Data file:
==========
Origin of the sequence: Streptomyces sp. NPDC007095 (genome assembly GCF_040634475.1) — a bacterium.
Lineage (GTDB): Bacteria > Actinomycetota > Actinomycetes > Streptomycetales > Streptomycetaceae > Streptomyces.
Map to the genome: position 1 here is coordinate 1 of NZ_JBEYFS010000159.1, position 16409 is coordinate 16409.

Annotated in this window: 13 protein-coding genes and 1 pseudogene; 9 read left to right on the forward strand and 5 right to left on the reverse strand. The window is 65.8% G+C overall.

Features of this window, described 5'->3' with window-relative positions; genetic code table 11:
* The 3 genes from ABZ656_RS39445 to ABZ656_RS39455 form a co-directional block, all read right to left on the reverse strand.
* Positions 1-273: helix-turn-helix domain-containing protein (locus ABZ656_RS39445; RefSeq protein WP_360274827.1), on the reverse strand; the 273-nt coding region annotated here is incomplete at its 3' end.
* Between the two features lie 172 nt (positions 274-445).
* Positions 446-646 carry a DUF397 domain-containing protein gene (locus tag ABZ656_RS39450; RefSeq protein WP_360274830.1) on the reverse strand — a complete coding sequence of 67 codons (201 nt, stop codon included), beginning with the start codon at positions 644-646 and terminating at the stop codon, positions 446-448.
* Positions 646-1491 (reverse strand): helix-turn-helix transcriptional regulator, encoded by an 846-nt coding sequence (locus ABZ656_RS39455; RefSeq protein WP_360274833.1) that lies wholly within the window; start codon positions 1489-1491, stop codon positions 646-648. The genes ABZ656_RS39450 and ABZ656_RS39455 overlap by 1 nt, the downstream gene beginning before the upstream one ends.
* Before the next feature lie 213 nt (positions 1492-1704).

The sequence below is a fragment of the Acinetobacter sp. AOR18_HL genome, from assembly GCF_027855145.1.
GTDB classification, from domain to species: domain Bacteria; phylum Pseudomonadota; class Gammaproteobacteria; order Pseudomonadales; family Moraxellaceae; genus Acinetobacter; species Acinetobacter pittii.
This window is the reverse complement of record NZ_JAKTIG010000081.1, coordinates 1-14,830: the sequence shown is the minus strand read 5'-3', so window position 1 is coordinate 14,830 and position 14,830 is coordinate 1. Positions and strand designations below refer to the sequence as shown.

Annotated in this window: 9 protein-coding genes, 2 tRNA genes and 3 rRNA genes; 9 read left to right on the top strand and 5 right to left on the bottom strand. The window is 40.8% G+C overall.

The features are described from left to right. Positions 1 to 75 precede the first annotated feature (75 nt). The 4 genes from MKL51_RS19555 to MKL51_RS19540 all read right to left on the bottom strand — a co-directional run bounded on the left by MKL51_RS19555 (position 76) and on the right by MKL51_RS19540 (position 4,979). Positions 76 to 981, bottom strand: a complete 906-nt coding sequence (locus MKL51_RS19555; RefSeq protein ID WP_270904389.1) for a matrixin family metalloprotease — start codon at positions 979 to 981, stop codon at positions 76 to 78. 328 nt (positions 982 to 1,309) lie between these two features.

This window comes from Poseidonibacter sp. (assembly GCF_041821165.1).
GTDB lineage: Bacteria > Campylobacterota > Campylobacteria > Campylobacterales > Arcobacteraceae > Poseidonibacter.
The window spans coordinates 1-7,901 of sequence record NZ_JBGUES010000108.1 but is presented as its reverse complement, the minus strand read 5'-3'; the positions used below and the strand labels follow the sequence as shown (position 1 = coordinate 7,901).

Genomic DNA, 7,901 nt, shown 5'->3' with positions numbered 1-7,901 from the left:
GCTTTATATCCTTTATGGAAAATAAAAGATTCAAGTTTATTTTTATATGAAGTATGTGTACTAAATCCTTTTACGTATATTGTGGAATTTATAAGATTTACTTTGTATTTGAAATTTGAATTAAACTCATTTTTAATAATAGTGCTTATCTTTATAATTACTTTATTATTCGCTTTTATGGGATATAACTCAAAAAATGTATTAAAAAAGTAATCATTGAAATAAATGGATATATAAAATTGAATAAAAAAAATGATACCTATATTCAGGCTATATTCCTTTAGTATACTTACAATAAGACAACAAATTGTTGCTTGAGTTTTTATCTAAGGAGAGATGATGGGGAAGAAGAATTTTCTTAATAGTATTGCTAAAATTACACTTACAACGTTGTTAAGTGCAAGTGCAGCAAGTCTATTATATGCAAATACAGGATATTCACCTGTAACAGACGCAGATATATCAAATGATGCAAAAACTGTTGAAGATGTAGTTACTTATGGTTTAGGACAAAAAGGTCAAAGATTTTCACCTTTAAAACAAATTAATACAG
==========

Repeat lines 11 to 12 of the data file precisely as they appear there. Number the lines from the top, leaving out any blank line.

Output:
* Before the next feature lie 213 nt (positions 1492-1704).

The sequence below is a fragment of the Acinetobacter sp. AOR18_HL genome, from assembly GCF_027855145.1.